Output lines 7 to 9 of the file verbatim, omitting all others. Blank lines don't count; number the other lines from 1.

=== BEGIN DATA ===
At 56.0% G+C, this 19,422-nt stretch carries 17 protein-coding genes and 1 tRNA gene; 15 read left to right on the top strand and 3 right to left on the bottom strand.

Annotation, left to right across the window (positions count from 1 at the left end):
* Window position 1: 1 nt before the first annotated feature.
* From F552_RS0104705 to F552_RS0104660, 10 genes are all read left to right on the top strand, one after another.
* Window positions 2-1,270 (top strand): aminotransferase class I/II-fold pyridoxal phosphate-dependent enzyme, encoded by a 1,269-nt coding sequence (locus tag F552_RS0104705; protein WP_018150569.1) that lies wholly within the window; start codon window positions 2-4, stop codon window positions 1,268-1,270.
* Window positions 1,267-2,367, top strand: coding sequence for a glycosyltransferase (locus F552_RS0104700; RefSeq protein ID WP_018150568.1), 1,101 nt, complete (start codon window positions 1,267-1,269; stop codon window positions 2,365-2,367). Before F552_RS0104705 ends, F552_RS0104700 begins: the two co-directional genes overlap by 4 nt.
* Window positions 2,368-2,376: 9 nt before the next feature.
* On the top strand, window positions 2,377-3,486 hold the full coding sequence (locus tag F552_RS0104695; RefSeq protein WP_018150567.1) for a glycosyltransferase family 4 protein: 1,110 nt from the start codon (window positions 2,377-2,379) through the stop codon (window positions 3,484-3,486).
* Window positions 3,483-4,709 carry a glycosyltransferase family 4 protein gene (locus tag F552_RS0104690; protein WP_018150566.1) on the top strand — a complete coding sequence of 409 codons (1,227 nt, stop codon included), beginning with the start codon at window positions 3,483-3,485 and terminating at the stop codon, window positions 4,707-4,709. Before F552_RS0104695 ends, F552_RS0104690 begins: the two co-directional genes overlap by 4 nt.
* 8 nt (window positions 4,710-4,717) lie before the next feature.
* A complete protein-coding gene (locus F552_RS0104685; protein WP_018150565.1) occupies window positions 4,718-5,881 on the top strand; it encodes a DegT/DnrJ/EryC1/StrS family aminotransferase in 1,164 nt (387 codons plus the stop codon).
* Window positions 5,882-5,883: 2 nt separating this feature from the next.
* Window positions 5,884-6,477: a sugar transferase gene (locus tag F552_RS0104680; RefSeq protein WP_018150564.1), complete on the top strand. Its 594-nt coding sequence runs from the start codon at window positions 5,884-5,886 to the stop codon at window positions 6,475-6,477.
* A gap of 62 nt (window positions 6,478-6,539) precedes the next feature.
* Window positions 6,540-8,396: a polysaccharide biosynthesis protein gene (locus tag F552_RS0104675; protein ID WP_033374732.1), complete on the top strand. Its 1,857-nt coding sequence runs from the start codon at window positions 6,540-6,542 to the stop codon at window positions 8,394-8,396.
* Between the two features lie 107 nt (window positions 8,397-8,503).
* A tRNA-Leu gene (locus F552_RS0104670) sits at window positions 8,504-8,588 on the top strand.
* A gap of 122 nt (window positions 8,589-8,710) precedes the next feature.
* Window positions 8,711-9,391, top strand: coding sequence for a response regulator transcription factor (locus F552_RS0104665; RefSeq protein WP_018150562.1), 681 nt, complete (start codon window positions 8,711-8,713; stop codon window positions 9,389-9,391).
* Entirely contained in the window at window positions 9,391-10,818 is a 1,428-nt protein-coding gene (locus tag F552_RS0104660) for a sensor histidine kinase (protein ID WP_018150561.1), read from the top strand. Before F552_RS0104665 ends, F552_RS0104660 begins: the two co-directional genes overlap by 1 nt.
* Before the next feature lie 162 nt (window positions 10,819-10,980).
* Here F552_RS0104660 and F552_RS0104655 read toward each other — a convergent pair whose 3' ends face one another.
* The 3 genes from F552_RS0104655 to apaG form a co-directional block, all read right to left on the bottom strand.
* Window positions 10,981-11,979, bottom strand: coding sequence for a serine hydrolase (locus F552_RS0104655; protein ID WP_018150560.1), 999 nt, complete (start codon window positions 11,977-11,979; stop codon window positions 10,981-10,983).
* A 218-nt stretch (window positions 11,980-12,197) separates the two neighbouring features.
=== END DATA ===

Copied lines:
* Window positions 2,368-2,376: 9 nt before the next feature.
* On the top strand, window positions 2,377-3,486 hold the full coding sequence (locus tag F552_RS0104695; RefSeq protein WP_018150567.1) for a glycosyltransferase family 4 protein: 1,110 nt from the start codon (window positions 2,377-2,379) through the stop codon (window positions 3,484-3,486).
* Window positions 3,483-4,709 carry a glycosyltransferase family 4 protein gene (locus tag F552_RS0104690; protein WP_018150566.1) on the top strand — a complete coding sequence of 409 codons (1,227 nt, stop codon included), beginning with the start codon at window positions 3,483-3,485 and terminating at the stop codon, window positions 4,707-4,709. Before F552_RS0104695 ends, F552_RS0104690 begins: the two co-directional genes overlap by 4 nt.